Let’s get it out of the way, shall we? I’ll say it now so nobody’s left wondering where it is. It’s going to be impossible to do a review about Saints Row 3 without mentioning it, so here goes: Grand Theft Auto IV. There, done. I hereby commit to never mentioning said game in this review again.
Saints Row 3 begins a few years after the events of Saints Row 2. The Saints are now a flourishing brand and business, selling energy drinks and a clothing range. The opening scene is set during a by-the-numbers bank robbery that goes terribly awry as it is owned and protected by a powerful criminal organisation known as The Syndicate. One disaster leads to another and before we know it, our protagonist finds him/herself on the streets of Steelport, a new city ripe for the taking.
From here, it’s a journey quite familiar to anybody who’s played Saints Row 2: complete various missions, mini-games, and other sanguinary activities. Each success increases your control of the city by a small amount, slowly extending your reach over the citizens of Steelport. Unlike SR2 however, you’ll not need to complete a main-story mission for each sector; mini-games and other minor activities have replaced much of this. It’s a shame and it detracts from the game’s story – but more on this later.
Much in the vein of the, “if it ain’t broke don’t fix it” philosophy, developers Volition Inc have carried over much of the material from SR3’s predecessor. The minimap and control interfaces are almost identical. Most of the mini-games are the same, including the heli-assault, mayhem, trail blazing, snatch and insurance fraud activities just to name a few. The difficulty seems a little toned-down though, and the brilliant Fuzz activity of SR2 is notably absent, replaced with the rather average Professor Genki’s Super Ethical Reality Climax.
There’s still plenty of mayhem to be had however, and although there are significantly fewer main-story missions in SR3, there are certainly more laugh out loud moments. The insanity dial is firmly set to 11 and you’ll find yourself playing through a variety of very bizarre scenarios: fighting luchadores in a wrestling ring, exchanging fire with dozens of enemy tanks as you plummet out of the sky sans parachute, fighting enemy gangsters on gimp-drawn carriages, and fighting enemies in a virtual reality scenario as a toilet. That isn’t a typo by the way; you really do play as an actual commode. Heck, there’s even a mission where Burt Reynolds asks you to save the city from hordes of zombies.
While much of the humour could have come off as childish attention-seeking, SR3’s witty writing and dialogue really do make it genuinely funny. Banter between characters both in cut-scenes and during the game is brilliant, and the top-notch voice acting adds genuine lustre. The game’s opening sequence bank robbery really sets the scene, and within minutes of booting the game up you know you’re in for a very well-polished treat replete with great direction and pulse-setting music.
SR3’s graphics are likewise polished to a (quite literal) gleaming shine, but the apple underlying the shimmer is a bit questionable. Post-processing effects such as lighting, anti-aliasing and high distance level of detail make it a beautiful game to watch, but up close characters appear to have fewer polygons than in the prequel. Character customisation is also noticeably limited too; layering clothing on your character for a unique look is no longer possible, nor is the choice of open/buttoned or tucked/loose clothing. Facial and body customisation also appears to be more limited, meaning your character will always look fairly similar to the default for your sex/race, except for extreme changes such as making your skin bright green or moving the facial-shape sliders to grotesque extremes. For a game played entirely in third-person view, this is a real shame. On the up side however, the game has been well optimised and I’ve had a constantly high framerate at full detail running on a fairly standard gaming rig.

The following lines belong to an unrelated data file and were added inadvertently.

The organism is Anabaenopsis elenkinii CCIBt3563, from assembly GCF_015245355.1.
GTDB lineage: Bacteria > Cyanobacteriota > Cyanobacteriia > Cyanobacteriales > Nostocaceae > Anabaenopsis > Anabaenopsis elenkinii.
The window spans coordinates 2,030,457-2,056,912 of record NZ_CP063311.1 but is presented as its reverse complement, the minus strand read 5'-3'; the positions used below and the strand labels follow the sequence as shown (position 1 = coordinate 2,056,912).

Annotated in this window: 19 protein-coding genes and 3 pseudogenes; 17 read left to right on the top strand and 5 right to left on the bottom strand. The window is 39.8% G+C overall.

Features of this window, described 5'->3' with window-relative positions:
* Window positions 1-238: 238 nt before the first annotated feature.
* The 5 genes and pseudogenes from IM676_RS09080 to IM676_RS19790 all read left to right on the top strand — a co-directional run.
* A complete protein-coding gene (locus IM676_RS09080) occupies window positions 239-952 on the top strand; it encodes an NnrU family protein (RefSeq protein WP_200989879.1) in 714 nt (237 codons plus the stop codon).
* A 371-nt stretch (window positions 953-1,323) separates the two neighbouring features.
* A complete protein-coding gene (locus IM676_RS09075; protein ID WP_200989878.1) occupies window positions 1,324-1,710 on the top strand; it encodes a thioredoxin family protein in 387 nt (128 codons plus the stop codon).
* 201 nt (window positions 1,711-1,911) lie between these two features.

Whereas SR2 had an engaging story with interesting gangs and bosses, SR3 seems to be more of a rush-job. While the gangs are all visually distinct, there’s not enough focus on their individual cultures to make them feel unique. A surprising number of main characters die very early in the game, making it hard to feel any dread over the prospect of facing gang bosses. While the cut-scenes are without doubt both clever and witty, they’re fewer in number and contain no gravitas like SR2’s excellent graveyard scene with Shogo of the Ronin or the mercy-killing scene with Carlos. SR3 is firmly geared towards the zany and the story does regrettably suffer for it.
Arguably SR3 makes up for this with better core mechanics and flair. Controls for driving, flying and shooting are intuitive and accurate. Ragdoll physics have improved and fights are more exhilarating, thanks to greater numbers of enemies and tweaks that allow stolen cars to take a lot more punishment; you’ll spend more time driving and exchanging gunfire, and less time being run over while trying to find a new car. An improved GPS system makes finding objectives quicker and easier. Early access to armed aircraft grants greater firepower and gameplay choice as well.
SR3 is a game made for violent, mindless entertainment. Is it violent? Certainly. Is it entertaining? Absolutely. Is it mindless? More than you could possibly imagine. As a successor to Saints Row 2, it does have a few flaws, but it’s honest about what it does, and it does it very well. Like a new puppy, it displays some frustrating behaviours like chewing your shoes and piddling on the carpet, but you can’t help but love it for all its charm and enthusiasm. Its unrelenting gusto is the perfect panacea to the nihilistic, lifeless and pessimistic “realistic” sandbox games available such as Grand Theft Auto IV. Aw darnit.
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